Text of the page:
The Pilot’s Office
“Best office view“, isn’t it? What would you feel when your office view is the ultimate sky? That place where all the magic happens.
Most aircraft consist of 5 main components:
1) Fuselage: This is the body of the plane which holds the cockpit, passengers and cargo. In addition, it connects the parts of the plane together.
2) Wings: Also known as foils, are important for flying to generate the lift to be able to fly.
3) Empennage: This is the tail end which is responsible for the stability of the plane.
4) Power Plant: This includes the engines and the propeller.
5) Landing Gear: These are the wheels in simple terms of the aircraft.
To get to the flight deck, you must get to the cockpit door in order to manage the airplane and to be able to fly. A cockpit, which is also known as the flight deck, is the area where all data about the aircraft and flight is transmitted to pilots via screens, in order to control the aircraft.
Main parts of the cockpit
First: The Door
It separates the cockpit from the aircraft cabin.
The doors are provided with a security system that is controlled from the pilot panel and can only be opened with a password.
Those doors are designed to resist any person who will be willing to enter using his/her physical force and they are required to remain locked to prevent any person to enter without the pilot’s permission.
Fortifying the cockpit doors is one of the essential points to maintain the safety of the aviation system.
Second: The glass
The glass in the cockpit’s windows is around 6 cm thick and strengthened with various chemicals. These glasses are made up of multiple layers and can endure temperatures between -60 and 40 degrees Celsius. It can crack under the most extreme circumstances, but only the first layer. Under normal circumstances, it is impossible for the glass to break completely. When the plane is on the ground, most cockpits include windows that can be opened. Almost all big planes windows include an anti-reflective coating, as well as an interior heating element to melt ice and a sun shield.
Third: The seats
There are 2 seats one for the pilot and the other for the copilot, in the modern planes seats are designed ergonomically to provide comfort during flights, especially the long ones.
There is also a third seat, the jump seat. A pilot, an observer, a third officer (TO) or an air traffic controller could use it.
Fourth: The flying deck
The primary display and further controls to fly an aircraft. It has the following components:
1) Ignition Control: It is like the key in small airplanes which is responsible for bringing the engine to life while in large aircrafts there are series of switches used. Most of the pilots use automatic starters. Most ignition switches have five positions: Off, right (R), left (L), both, and start.
2) Control column: It’s a plane’s steering wheel. In easy terms, it allows the pilot to move the plane up, down, to the left, and to the right. Roll and pitch are controlled by twisting the yoke from side to side. Pushing forward on the yoke makes the airplane’s nose to point to the ground; pulling back makes the nose to point up. Yokes are usually in the shape of a “W” or a “U.” Side sticks are found on some planes (some airbus models).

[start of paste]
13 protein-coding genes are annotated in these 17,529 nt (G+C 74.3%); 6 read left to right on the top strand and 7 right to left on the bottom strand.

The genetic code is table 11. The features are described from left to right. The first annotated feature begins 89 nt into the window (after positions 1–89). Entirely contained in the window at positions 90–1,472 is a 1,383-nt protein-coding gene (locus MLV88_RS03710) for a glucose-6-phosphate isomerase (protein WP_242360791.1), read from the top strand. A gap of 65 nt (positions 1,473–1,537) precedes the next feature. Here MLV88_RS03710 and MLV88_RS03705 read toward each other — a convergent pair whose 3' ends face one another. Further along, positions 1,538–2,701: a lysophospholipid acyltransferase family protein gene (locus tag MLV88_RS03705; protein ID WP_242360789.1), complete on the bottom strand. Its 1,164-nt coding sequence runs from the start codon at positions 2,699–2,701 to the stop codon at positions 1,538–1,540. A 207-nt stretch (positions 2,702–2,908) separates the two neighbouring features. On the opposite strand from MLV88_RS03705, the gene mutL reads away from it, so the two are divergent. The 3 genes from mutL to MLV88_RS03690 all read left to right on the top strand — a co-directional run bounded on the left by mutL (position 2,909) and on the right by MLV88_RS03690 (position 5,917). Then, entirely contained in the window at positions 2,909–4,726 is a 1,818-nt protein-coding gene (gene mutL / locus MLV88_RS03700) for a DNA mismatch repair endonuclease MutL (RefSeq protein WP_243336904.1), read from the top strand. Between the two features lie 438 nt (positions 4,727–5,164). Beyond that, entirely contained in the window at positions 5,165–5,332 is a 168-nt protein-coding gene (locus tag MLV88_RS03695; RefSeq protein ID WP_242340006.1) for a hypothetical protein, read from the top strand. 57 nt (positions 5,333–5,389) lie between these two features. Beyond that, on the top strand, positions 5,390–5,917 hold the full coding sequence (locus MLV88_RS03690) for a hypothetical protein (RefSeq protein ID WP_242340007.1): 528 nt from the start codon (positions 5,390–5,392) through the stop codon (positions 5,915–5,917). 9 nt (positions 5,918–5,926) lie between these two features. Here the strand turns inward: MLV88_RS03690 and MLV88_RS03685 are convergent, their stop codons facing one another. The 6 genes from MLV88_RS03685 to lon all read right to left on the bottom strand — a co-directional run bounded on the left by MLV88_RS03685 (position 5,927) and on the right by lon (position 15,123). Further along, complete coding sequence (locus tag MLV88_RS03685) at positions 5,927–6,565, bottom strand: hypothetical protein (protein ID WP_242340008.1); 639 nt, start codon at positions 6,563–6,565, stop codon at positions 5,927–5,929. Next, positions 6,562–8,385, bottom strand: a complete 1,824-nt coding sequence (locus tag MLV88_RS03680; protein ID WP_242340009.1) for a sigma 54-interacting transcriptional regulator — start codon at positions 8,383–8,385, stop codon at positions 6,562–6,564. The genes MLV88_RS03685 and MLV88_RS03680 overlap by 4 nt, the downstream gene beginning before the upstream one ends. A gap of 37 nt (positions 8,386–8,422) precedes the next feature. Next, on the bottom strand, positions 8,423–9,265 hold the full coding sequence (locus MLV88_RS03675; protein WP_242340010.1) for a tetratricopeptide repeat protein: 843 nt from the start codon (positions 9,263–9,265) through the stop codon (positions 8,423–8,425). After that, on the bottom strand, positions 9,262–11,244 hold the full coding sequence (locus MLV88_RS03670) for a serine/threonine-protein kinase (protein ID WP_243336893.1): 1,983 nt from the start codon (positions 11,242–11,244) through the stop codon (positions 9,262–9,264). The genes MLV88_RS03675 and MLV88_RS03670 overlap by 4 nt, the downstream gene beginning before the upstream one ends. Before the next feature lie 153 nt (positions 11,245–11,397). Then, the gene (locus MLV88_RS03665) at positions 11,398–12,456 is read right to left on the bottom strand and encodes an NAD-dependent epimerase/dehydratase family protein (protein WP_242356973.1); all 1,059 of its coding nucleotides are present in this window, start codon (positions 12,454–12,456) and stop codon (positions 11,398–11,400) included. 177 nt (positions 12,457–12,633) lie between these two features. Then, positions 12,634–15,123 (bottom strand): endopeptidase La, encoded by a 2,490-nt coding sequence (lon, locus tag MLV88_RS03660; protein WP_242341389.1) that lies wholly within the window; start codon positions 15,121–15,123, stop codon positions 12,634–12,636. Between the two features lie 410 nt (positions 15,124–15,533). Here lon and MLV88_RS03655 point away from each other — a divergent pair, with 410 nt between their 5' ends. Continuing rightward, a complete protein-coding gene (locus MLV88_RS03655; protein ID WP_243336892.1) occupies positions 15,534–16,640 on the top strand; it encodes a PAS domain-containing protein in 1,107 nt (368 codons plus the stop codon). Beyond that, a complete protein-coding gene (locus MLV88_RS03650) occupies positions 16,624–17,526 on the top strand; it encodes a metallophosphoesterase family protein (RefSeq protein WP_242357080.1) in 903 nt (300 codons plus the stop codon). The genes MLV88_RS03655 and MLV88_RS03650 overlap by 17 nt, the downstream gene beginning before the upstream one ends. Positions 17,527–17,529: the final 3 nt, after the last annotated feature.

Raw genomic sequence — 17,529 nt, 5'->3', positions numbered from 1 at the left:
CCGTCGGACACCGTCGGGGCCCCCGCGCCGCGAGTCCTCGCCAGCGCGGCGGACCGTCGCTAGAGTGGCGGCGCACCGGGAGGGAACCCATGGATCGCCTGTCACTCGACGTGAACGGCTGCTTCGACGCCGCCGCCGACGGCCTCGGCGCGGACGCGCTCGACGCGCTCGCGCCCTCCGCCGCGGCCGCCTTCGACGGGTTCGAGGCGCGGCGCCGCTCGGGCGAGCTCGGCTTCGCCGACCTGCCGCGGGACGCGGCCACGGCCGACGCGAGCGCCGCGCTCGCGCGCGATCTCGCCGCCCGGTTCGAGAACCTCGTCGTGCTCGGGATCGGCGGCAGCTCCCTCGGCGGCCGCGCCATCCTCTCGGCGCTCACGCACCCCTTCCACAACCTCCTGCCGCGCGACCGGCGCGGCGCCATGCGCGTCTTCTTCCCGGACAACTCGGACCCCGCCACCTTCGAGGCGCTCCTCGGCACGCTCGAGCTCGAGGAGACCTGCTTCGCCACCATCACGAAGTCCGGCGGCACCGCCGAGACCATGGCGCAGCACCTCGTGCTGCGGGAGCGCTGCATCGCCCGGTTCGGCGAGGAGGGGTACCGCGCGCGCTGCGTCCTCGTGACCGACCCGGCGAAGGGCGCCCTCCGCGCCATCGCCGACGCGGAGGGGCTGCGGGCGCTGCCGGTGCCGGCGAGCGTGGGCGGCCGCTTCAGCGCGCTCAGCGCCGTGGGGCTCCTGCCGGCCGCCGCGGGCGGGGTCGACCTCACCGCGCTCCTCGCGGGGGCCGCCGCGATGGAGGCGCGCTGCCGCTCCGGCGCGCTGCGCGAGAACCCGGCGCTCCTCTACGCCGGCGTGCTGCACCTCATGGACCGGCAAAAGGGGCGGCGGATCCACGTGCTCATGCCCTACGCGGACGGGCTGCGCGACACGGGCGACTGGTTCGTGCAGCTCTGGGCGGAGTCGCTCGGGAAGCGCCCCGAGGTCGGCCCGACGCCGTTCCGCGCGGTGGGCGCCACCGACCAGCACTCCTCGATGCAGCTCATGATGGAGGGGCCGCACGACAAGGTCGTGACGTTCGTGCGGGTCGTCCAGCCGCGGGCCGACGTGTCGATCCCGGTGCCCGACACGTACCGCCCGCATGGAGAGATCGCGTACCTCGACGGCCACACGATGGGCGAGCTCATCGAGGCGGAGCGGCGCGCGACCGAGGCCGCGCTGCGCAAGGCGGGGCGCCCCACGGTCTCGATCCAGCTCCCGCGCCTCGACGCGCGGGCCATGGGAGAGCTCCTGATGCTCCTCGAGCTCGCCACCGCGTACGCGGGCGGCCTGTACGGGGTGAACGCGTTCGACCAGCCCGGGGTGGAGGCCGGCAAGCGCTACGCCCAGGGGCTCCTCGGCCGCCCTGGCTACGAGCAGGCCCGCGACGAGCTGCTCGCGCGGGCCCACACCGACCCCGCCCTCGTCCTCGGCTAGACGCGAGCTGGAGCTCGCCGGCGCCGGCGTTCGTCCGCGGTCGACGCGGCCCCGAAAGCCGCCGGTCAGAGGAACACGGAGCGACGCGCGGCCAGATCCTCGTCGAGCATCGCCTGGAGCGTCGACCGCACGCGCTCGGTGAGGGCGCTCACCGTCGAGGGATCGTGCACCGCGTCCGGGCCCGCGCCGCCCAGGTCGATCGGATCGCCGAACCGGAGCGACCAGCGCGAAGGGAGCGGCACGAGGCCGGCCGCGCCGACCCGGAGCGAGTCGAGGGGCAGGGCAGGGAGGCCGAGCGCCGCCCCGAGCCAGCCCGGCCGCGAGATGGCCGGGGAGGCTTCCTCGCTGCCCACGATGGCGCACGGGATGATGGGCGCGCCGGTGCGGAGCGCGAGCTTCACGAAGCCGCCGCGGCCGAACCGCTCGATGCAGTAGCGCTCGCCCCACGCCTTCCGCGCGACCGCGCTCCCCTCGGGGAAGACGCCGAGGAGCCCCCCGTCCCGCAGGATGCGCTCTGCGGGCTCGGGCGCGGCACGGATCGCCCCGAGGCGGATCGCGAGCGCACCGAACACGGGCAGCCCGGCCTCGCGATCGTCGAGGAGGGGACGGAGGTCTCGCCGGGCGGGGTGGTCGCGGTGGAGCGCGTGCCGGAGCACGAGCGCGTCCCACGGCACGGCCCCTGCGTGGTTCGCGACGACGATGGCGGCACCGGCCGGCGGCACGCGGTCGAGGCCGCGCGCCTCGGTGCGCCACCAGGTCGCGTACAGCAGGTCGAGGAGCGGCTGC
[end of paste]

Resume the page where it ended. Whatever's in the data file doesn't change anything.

3) Throttle: It controls the airplane’s engine power. It’s equivalent to a car’s gas pedal. The throttle, which is usually black in color, is either a push-pull device or a lever. The pilot adds or subtracts power to the airplane’s engine or engines by controlling the amount of fuel/air mixture via the throttle.
4) Rudder Pedals: They are positioned in front of the pilots on the floor. The rudder directs the plane to the “left” and “right” directions, mainly during taxi.
5) Flap handle: It is placed next to the throttle, enables the pilot to increase both lift and drag. During takeoff, approach, and landing, the flap handle is mostly used.
6) Overhead panel : It has a variety of controls and functions that aren’t immediately related to flying. Such as air conditioning, anti-ice controls, cabin pressurization controls and oxygen controls.
7) Instrument panel: It contains the most critical flight displays connecting both flight performance and aircraft status. As well as providing the pilot with information about the flight, the engine, and the aircraft’s situation. It includes the:
MCP: A mode control panel, used to control heading, altitude, speed, vertical speed, vertical and lateral navigations. Also, it is used to enable or disable both the autopilot and the auto throttle.
PFD: The primary flight display includes a digital presentation of the attitude and altitude indicators, air speed and the vertical speed indicator.
ND: A navigation display shows the way and information on the next waypoint, wind speed and wind direction.
EICAS/ECAM: The Engine Indication and Crew Alerting System (used for Boeing) or Electronic Centralized Aircraft Monitor (for Airbus) will enable the pilot to keep track of N1, N2, and N3 values, fuel temperature, fuel flow, the electrical system, cockpit or cabin temperature and pressure and control surfaces.
FMS: The flight management system used to enter and check the flight plan, speed control and navigation control.
Back-up instruments: If the other instruments breakdown , a battery powered combined backup instrument system with a magnetic compass will be available , displaying important data .
To summarize, these are the primary components of the cockpit.
Do you still think it’s the coolest view a workplace could have, or do you think it’s too complicated to manage?
For B737-800 interior cockpit 360 degree navigation, you may check this link
- Flickr, gc232 (Cover Photo)